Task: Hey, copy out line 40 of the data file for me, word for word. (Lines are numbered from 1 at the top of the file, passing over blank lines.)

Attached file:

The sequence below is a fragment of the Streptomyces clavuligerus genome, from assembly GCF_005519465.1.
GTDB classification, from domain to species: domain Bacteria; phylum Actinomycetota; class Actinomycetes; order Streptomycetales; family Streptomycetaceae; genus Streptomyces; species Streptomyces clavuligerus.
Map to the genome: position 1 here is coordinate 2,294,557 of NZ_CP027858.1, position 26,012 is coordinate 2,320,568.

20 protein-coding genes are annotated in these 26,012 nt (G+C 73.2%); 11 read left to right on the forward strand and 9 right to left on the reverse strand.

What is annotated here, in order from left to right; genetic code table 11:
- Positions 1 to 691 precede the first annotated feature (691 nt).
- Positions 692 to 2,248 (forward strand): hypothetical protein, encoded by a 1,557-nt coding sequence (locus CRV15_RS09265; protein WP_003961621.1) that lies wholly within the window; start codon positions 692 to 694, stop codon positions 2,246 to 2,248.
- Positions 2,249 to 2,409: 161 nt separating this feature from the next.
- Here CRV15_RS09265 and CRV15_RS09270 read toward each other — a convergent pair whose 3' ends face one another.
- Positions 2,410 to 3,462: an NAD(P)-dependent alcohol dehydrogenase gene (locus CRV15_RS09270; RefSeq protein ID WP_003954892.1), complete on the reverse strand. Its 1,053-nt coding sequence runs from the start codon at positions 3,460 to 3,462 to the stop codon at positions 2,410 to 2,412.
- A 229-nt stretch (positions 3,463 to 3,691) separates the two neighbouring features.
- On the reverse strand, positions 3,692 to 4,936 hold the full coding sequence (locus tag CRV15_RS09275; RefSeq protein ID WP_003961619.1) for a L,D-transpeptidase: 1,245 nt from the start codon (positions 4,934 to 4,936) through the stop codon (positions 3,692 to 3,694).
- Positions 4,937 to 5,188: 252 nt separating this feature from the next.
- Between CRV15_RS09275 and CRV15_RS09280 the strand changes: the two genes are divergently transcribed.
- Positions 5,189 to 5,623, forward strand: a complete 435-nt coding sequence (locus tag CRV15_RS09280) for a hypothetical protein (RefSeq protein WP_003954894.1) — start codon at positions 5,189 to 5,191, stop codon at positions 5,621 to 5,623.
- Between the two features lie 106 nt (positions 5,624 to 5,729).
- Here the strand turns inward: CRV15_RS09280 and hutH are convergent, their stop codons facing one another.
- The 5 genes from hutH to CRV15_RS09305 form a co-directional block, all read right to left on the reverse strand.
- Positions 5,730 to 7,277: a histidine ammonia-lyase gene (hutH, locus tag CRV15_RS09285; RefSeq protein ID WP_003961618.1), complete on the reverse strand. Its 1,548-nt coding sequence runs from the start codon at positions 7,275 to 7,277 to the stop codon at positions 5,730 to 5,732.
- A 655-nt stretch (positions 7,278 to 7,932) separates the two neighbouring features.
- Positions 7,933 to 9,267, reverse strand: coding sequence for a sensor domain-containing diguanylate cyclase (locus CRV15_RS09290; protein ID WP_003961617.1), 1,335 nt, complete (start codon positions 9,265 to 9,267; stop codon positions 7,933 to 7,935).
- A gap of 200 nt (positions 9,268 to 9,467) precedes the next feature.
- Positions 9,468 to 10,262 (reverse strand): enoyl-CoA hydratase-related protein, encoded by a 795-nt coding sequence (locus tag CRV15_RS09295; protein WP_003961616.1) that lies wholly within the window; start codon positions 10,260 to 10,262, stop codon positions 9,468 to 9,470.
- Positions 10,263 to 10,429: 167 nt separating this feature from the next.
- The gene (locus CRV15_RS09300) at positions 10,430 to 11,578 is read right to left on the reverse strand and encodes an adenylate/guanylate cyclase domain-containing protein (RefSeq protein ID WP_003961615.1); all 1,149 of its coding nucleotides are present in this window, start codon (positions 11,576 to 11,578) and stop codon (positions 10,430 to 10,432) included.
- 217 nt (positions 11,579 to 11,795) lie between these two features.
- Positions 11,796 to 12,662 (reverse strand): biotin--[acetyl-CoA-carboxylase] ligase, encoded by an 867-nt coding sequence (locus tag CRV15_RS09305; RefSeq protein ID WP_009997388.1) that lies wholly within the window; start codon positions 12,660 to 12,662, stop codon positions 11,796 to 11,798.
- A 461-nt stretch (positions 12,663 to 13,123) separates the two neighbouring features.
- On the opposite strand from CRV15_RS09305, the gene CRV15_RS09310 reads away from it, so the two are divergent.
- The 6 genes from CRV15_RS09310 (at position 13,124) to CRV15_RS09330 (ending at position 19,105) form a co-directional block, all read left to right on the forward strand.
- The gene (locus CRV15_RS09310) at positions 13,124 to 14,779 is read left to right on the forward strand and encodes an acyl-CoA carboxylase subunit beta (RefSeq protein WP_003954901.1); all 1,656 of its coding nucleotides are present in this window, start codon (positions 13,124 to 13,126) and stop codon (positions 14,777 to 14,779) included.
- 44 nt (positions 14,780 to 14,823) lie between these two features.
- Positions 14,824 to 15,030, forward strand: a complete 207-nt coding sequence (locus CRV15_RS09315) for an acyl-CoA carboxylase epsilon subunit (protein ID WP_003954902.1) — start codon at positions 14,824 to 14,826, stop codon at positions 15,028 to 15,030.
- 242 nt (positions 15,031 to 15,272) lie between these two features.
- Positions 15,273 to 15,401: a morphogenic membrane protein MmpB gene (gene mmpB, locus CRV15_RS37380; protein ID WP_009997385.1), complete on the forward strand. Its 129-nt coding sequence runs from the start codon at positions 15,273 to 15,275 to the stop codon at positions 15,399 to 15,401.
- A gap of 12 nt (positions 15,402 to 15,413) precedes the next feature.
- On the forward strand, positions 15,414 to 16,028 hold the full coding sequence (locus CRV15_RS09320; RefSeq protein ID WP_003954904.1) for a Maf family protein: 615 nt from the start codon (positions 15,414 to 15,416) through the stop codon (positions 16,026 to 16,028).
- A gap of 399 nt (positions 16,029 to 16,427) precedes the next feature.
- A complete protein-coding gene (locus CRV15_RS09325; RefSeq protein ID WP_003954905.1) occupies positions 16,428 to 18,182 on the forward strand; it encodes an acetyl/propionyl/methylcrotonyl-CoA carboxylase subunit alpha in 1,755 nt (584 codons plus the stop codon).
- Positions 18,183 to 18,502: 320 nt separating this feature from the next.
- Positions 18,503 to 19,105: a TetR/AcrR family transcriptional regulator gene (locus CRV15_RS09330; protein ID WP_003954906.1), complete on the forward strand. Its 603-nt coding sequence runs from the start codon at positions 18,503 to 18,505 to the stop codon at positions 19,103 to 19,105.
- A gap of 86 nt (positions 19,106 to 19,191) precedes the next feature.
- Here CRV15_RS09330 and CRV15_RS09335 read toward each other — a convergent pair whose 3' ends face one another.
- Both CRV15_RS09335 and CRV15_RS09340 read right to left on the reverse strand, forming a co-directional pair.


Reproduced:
- Positions 18,183 to 18,502: 320 nt separating this feature from the next.